Meet Jad Freyha, Monmouth ‘17, of Damascus, Syria. He was recently featured in an article by Monmouth in which he shared part of his journey in SigEp and how his brothers helped him find a place on campus. I interviewed him to learn more about his experience and how SigEp helped him transition to college and to life after college.
What are your plans for after college?
I plan to find a job and join the workforce in a technological department in a company/organization in the United States. My dream goal/job is to be an international representative of a technology company.
Prior to coming to the United States, what was your impression of Greek-lettered organizations?
I had the impression that it was a network of people bound by an organization of secrets and similar beliefs. My impression was rather grim, and it came mostly from the movie The Skulls, which gave me an intimidating, cult-like vibe about fraternities.
Once in the United States, what made you want to join a fraternity?
I was already in the United States, in a foreign land and a foreign campus. My comfort zone was thousands of miles away. I thought to myself, “Why not stretch it more?” I had heard that there is no harm from going to recruitment events and entered with the mindset “if I do not like what I am seeing, I can just walk away.” The reason why I went is that I wanted to broaden up my networking circle socially and professionally.
Why did you choose SigEp?
I chose SigEp for two reasons: the people, who were very welcoming and friendly, and the Balanced Man Program. The members were interesting people, each of them unique in his own way, but who were all genuinely interested in me as well. I saw in them the results of the Balanced Man Program, and I liked those results. I saw in the SigEps a bunch of guys who I wanted to call my mentors, friends and brothers. I sensed warmth from their genuinity. When I received my bid, I had no hesitation.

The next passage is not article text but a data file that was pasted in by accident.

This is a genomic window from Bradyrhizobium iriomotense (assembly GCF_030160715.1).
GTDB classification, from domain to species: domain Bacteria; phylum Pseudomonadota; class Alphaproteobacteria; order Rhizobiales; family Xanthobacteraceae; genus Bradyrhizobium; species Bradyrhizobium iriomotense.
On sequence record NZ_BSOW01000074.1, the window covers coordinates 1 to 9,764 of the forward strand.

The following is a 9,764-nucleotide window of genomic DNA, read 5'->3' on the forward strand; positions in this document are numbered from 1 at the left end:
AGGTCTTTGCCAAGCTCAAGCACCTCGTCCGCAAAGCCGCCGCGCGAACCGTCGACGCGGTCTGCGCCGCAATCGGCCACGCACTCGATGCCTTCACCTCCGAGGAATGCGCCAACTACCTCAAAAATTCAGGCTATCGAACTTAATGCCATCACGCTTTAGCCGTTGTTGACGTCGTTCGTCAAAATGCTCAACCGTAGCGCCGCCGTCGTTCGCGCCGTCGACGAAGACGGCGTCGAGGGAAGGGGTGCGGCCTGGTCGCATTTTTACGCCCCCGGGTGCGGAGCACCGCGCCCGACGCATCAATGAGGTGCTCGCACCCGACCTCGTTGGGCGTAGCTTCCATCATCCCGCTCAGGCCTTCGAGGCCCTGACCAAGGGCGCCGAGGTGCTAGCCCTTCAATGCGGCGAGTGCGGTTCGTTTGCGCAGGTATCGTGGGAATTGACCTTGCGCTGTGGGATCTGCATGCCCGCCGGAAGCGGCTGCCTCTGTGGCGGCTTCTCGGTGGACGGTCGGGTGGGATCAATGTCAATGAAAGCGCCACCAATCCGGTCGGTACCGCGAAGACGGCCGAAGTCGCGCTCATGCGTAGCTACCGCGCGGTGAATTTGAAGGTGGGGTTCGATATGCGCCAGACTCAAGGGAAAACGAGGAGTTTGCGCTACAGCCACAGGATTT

How has SigEp improved your college experience?
SigEp gave me a fast highway for adaptability. As a foreigner who knew English from classrooms and video games, I had a long list of idioms, metaphors, slang and pop culture that created a big barrier in conversations.
How has SigEp made it easier to be so far from home?
By living with my brothers on a daily basis, I had that barrier vanish in no time. After having a lot of funny memories about it, of course. Later on in undergraduate years, I realized that my leadership skills skyrocketed compared to the shy boy who came knocking on the red door in his freshman year. These skills echoed and affected various sides of my life.
What was your family’s reaction to you joining a fraternity?
My family had no idea what a fraternity was. Their initial image was an expensive club. My explanation to them about what SigEp is was quickly backed up by pictures from EDGE and Carlson Leadership Academy. Needless to say, they became big fans of our Fraternity.
What do you miss most about home?
Even though I have been reuniting with my parents and brother in different countries, I haven’t been home for almost four years. I miss my grandmother dearly as well as my childhood friends and my old bedroom. Sometimes, the small things that you dismiss nonchalantly in your everyday life are the ones that you miss the most when gone. My most effective way of coping with homesickness is covering the entirety of one of my bedroom walls with pictures of loved ones and special memories.
What do you enjoy most about living in the United States?
The freedom of speech; being able to express one’s self without the fear of persecution is a blessing. At first I thought having mailing services was backwards and odd. Soon after, I realized how reliable and useful it is. Online shopping, for instance, won my favor very rapidly. Nothing is ever as easy as spending money, and the United States is no exception.
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